Wednesday, January 22

HOOLIGAN to bring second storm to UCLA with adaptation of ‘Singin’ in the Rain’

Christina Hilliard (left), Max Nusbaum (center) and Hila Oz (right) star in "Singin' in The Rain," HOOLIGAN Theatre Company's stage adaptation of the 1952 film. The play will premiere Friday and features the same plot and music as the film, with certain adaptations to character development and choreography. (Jacqueline Gerdne/Daily Bruin)

"Singin’ in the Rain"

Friday – Sunday

The Ralph Freud Playhouse

Prices vary

Yellow raincoats, high-pitched voices and “talkies” will usher in HOOLIGAN Theatre Company’s fall season.

The company will perform a stage adaptation of the 1952 film “Singin’ in the Rain” at the Ralph Freud Playhouse starting Friday. The film chronicles the transition of silent-film costars Don Lockwood and Lina Lamont to talking films. Don struggles with the need to cross over to speaking films to further his career while Lina attempts to maintain stardom despite her unbearable voice. Director Jakob Garberg, a third-year English student, said even though the adaptation features the same plot and music as the film, some aspects, including personal performances and modernized dances, were adapted for the stage.

“(The show is) centered around Don’s change. We’re celebrating classic 1920’s Hollywood,” Garberg said. “A lot of the set pieces, … they’re meant to look fake. It’s showing this world isn’t entirely genuine – it’s very artificial. But through the acting you see these real human people come out. Even in this fake artificial world, there’s still room for humanity and genuine human nature.”

To emphasize the character development, actors’ let their personalities seep into the characters. Hila Oz, the third-year integrated theater studies student who portrays Lina, said she has never seen the movie or past Broadway productions, so she often draws from her own personality to act out the character. To express Lina’s anger at her studio boss in one scene, Oz said she draws from her own characteristics, such feelings of anxiety and franticness.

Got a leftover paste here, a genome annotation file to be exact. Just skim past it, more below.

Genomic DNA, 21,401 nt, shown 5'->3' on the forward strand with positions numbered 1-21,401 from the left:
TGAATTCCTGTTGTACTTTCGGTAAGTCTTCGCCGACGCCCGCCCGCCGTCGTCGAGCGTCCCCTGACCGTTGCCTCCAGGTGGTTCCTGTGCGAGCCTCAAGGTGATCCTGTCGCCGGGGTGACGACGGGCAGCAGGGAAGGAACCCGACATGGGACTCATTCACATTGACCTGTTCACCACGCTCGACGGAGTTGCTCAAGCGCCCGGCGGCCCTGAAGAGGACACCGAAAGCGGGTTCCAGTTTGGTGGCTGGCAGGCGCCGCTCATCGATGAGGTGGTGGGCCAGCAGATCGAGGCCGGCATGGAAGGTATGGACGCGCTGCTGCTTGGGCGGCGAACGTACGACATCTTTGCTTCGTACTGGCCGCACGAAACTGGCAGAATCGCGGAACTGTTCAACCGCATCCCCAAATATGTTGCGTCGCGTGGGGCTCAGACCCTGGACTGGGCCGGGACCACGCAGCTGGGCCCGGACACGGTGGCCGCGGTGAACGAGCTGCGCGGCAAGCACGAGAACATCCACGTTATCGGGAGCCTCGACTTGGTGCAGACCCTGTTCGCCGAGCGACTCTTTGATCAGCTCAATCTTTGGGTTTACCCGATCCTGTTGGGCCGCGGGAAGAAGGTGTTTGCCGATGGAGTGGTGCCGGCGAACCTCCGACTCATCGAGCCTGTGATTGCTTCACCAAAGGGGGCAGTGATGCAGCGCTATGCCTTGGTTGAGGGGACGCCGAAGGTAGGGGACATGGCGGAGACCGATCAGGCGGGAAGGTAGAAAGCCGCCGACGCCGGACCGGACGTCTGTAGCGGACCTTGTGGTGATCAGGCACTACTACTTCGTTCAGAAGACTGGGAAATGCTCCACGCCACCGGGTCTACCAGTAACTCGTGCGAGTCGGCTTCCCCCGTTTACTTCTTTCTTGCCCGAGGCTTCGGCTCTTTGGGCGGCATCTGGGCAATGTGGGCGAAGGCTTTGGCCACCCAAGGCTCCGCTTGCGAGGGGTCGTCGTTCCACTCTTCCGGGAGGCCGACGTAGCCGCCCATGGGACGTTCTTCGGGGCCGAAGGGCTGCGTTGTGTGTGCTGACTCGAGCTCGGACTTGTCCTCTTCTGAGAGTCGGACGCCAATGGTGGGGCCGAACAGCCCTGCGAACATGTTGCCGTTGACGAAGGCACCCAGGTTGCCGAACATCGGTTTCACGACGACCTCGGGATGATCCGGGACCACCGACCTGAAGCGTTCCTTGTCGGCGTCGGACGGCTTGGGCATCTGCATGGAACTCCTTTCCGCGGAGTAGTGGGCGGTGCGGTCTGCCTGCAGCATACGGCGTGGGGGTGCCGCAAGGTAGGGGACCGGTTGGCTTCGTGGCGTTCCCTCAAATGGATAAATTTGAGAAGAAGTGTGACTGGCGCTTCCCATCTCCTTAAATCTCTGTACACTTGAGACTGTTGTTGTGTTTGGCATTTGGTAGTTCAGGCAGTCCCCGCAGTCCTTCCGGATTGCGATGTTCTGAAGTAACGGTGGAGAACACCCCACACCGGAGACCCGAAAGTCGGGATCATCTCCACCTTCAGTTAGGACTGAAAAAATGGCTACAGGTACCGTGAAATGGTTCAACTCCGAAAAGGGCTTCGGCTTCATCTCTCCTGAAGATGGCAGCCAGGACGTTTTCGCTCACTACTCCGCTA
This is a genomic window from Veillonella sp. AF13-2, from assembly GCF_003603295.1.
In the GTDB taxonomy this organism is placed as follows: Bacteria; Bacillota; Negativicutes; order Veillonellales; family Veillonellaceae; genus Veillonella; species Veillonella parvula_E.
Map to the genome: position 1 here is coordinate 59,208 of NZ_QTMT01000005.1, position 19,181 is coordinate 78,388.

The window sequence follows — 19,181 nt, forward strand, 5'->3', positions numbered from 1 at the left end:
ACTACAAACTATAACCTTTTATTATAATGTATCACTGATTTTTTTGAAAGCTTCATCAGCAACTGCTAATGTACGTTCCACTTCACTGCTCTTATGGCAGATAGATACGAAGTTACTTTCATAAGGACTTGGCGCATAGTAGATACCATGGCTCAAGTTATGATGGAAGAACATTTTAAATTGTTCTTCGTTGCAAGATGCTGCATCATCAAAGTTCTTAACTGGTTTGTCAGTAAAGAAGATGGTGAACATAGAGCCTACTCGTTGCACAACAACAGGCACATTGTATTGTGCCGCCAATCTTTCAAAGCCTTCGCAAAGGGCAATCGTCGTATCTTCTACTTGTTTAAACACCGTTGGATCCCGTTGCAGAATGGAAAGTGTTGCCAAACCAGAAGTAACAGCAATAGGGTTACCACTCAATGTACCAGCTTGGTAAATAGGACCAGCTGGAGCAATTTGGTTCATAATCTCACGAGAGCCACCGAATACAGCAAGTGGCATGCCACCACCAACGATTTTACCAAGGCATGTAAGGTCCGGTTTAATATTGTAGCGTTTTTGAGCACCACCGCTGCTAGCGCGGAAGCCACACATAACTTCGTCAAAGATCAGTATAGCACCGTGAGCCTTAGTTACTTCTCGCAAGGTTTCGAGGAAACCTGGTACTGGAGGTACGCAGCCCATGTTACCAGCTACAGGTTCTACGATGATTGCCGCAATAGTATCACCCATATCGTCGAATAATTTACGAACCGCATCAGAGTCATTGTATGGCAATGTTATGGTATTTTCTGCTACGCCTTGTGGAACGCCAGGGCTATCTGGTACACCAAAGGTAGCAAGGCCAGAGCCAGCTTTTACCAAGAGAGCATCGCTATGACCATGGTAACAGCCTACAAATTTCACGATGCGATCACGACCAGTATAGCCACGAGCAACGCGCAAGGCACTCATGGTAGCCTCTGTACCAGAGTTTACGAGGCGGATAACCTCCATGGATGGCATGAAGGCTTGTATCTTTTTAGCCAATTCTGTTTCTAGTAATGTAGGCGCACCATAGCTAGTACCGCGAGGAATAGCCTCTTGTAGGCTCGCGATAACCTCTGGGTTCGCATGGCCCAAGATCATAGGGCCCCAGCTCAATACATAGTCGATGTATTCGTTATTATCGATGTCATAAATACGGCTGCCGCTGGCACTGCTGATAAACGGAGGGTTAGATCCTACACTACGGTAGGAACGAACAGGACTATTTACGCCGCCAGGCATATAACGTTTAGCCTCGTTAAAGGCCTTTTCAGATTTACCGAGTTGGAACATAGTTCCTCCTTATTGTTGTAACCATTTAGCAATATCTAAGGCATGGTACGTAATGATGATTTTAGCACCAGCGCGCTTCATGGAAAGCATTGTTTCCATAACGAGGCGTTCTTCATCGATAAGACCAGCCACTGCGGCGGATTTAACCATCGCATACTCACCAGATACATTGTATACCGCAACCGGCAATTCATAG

“It’s really exciting and kind of nerve-wracking and anxiety-inducing to play a really well-known and beloved character without having any knowledge of how she’s been played in the past,” Oz said. “In that way, I’ve made Lina completely my own. She is really my Lina.”

The musical numbers also allowed each actor’s individual personality to come through, said Danielle Jensen, a fourth-year theater student and choreographer of the production. All actors had to learn tap dance, but Jensen individually developed certain dance styles for each lead actor based off what they were comfortable doing and what their best style of dance was, she said. At the beginning of the production process, she said actors experimented to find their own comedic style and craft their character.

For instance, when working with the actor who plays Cosmo Brown, a friend of Don, Jensen choreographed his movements to intentionally accentuate and coincide with musical beats to create a more comedic personality, she said. In the number “Good Morning,” in which characters from the film dance at 2 a.m. after resolving a conflict at their film set, actors express their ideas of funny facial expressions or sounds to go along with the music as it shifts to convey a Hawaiian environment or the arrival of a Spanish conquistador, Jensen said.

Choreography for some of the musical numbers, such as “Good Morning” and “Singin’ in the Rain,” is true to the film, Jensen said. For example, in the musical number “Singin’ in the Rain,” Don jumps into puddles. To give the illusion of the wet weather in the film, Garberg said a combination of blue lights and rain-drop textures will accompany the actors’ dance movements.

However, some aspects of the original film will be altered for the stage, Jensen said. Certain musical numbers will blend both modern and classical dance styles, such as in “Broadway Melody.” The choreography includes ballroom-style partnering and a tap section.

To appeal to modern audiences, the choreography constantly shifts focus. Actors are tossed back-and-forth in the background while various groups pass through the stage and depart, unlike in the film, which primarily showcases Don’s movements, she said. In fact, the musical numbers provide a lighthearted element to the show, despite the plot’s focus on the characters’ struggle to transition to talking films, Jensen said.

“Everything back then used to be cleaner-cut, very prim and proper,” Jensen said. “We let this one go a little bit just to be more fun and spontaneous and sporadic.”

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